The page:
- – Allows certain equipment or architectural features to be installed up to two feet within the four-foot setback. Regardless of whether a homeowner builds a new ADU or expands an existing structure, they will be able to install equipment or architectural features (including chimneys, water heater enclosures, flues, heating and cooling equipment, eaves, cornices, canopies, and awnings) up to two feet into the four-foot setback. (This option would generally not be available for the portions of an existing structure that are less than four feet from the property line.)
- – A rooftop deck would require an Administrative Use Permit (AUP). The AUP process allows the public to review and comment on a proposal, and allows City staff to approve the proposal if it’s not detrimental to the neighborhood or inconsistent with the City’s goals and policies for development. The reasoning behind offering an AUP for an ADU rooftop deck, rather than a by-right approval, is because all other rooftop decks are subject to an AUP. A balcony would still be available by right, as long as it conformed with the zoning code.
- – No objective design standards can be required for ADUs of any size. Some of my Council colleagues have introduced the concept of objective design standards for development, so we took the added precaution of specifying that ADUs cannot be subject to objective design standards. State law already bans design standards for ADUs that are up to 800 square feet, so this specification will protect ADUs that are between 800 to 1,000 square feet. This will ensure that homeowners have the ability to design their ADU as they see fit and that they can take full advantage of new pre-fabricated options that are increasingly becoming available.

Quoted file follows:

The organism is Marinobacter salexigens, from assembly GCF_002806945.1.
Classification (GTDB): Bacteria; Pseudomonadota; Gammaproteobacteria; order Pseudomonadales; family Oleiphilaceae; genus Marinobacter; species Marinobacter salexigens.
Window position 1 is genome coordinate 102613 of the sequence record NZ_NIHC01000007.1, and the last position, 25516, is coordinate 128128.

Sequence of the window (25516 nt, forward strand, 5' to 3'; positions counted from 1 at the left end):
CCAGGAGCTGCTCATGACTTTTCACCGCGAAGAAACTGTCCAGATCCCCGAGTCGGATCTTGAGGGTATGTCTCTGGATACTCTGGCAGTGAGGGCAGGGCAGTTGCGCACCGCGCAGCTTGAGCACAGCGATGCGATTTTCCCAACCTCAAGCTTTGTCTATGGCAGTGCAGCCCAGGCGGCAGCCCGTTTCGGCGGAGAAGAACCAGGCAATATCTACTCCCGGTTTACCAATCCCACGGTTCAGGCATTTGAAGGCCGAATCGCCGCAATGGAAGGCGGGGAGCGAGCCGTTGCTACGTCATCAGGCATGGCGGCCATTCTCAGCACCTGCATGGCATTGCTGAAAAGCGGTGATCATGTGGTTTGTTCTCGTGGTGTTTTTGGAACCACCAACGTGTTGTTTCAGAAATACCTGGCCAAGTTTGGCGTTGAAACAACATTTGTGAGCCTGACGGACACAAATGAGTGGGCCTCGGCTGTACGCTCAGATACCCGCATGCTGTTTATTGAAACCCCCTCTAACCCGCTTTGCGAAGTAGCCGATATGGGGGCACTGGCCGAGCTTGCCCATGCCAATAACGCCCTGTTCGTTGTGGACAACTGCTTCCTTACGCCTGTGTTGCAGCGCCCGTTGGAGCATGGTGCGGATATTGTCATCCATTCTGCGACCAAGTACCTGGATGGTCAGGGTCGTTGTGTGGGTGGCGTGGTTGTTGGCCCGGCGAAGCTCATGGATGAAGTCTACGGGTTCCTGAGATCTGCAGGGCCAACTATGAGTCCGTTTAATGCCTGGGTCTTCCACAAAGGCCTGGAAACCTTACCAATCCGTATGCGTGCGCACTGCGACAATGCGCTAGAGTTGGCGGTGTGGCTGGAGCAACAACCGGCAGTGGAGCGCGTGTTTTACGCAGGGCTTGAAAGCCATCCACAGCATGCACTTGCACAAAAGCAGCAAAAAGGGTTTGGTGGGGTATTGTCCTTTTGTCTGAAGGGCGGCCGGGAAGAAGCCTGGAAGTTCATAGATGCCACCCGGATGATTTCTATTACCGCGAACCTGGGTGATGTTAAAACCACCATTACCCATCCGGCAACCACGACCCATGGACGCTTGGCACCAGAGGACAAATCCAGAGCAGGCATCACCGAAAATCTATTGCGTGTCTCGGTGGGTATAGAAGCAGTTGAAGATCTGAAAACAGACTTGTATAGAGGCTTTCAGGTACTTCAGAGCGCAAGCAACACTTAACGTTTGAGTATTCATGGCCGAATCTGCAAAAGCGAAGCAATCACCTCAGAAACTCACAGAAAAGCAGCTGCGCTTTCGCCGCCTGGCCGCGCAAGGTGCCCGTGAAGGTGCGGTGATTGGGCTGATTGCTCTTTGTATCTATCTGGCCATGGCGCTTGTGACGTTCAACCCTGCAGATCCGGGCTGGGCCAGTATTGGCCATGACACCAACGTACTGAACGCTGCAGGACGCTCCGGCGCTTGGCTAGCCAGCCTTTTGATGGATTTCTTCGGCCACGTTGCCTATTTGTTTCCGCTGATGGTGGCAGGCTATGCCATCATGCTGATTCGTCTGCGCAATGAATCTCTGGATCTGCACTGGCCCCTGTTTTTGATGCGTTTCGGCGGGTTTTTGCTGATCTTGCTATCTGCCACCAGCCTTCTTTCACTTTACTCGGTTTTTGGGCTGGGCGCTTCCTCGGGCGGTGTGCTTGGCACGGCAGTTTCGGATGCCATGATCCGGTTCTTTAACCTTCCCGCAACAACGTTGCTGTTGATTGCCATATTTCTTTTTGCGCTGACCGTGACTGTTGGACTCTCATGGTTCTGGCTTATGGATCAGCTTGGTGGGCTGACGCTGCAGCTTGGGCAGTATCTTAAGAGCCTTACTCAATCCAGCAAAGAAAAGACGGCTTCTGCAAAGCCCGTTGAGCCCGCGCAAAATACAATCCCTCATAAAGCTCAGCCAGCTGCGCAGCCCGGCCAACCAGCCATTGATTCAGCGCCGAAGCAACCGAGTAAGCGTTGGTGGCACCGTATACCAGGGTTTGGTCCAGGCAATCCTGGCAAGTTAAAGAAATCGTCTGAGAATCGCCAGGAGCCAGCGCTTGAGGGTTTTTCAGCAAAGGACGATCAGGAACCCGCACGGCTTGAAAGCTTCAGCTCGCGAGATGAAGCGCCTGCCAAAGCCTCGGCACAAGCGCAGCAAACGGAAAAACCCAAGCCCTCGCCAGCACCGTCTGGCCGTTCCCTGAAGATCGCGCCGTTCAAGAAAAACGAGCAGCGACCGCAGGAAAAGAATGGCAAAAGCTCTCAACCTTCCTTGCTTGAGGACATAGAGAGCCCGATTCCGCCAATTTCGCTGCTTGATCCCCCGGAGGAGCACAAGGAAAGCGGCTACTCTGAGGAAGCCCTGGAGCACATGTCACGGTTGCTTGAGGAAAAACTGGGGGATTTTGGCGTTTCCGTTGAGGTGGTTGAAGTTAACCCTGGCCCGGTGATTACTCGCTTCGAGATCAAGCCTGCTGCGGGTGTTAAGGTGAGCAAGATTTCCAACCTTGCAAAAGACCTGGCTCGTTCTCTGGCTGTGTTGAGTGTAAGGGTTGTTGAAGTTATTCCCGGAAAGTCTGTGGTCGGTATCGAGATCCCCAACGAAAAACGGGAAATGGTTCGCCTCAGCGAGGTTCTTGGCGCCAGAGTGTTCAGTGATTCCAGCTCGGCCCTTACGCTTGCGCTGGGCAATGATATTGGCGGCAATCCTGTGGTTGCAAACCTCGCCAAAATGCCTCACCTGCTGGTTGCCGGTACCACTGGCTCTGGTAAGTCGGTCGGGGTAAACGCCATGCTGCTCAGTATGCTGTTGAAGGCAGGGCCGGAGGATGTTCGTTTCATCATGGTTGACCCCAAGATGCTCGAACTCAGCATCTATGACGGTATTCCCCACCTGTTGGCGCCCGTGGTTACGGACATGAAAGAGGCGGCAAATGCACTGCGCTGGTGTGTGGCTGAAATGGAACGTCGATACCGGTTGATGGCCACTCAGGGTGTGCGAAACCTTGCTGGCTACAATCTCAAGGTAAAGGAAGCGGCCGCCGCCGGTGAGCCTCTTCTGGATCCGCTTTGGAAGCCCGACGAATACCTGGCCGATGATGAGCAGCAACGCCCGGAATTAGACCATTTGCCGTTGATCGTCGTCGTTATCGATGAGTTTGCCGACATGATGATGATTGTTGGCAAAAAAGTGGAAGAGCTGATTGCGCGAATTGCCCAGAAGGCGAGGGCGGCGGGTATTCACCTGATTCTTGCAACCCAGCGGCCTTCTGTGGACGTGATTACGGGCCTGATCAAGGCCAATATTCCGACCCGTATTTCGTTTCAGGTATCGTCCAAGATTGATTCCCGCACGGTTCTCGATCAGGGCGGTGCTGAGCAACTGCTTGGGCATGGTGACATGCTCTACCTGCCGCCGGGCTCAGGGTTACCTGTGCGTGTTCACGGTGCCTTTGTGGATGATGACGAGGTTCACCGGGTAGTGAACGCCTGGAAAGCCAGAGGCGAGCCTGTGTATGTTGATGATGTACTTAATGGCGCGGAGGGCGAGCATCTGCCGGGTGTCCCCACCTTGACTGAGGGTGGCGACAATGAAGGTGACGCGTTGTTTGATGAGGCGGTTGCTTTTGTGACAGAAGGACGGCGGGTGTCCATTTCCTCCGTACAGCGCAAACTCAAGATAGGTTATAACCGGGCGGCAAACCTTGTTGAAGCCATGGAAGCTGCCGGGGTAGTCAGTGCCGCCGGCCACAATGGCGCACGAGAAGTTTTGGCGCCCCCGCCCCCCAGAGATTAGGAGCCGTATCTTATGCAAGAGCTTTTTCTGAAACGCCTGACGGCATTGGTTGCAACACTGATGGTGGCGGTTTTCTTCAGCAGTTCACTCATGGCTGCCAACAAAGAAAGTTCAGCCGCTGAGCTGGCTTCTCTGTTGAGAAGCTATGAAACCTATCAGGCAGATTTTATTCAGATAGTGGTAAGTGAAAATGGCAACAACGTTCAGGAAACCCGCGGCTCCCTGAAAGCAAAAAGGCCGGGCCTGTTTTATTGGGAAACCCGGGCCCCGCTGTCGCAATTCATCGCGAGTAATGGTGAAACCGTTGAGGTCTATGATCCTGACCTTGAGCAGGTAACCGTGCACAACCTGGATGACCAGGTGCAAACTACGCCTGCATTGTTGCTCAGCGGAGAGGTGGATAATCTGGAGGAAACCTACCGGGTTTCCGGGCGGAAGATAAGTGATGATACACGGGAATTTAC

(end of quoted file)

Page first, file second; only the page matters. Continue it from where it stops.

During my time on Council, I have interacted with a number of District 1 families who desperately need the flexibility that we have provided for height and setbacks in order to create adequate living space for changing family needs. For our homeowners who live on small parcels, this new flexibility to create an ADU will help them to build wealth and equity while adding to our housing stock. My Council colleagues who introduced this item with me, including Councilmembers Ben Bartlett, Rigel Robinson, and Terry Taplin, believe that these are sensible rules that provide flexibility to homeowners while being respectful of neighbors.
What’s Next? Our Planning Department will now need to come back to the City Council with an updated local ADU ordinance for the flats that incorporates the development standards passed by the Council last week, and then it will require a second reading (all ordinances have to be voted on twice about 30 days apart). Barring anything unforeseen, these new development standards for the flats should all be finalized within a couple months.
The Council did not land on an appropriate policy for the Hillside Overlay District due to concerns about fire risk, and we will take that up again in the coming months. For now, all homeowners in the Hillside Overlay area are still eligible to apply for an ADU permit by right under state law, which allows for the creation of ADUs up to 16 feet in height and up to 800 square feet; garage conversions can be increased by a maximum of 150 square feet.
If you have any questions or comments, please feel free to contact me: firstname.lastname@example.org or (510) 981-7110.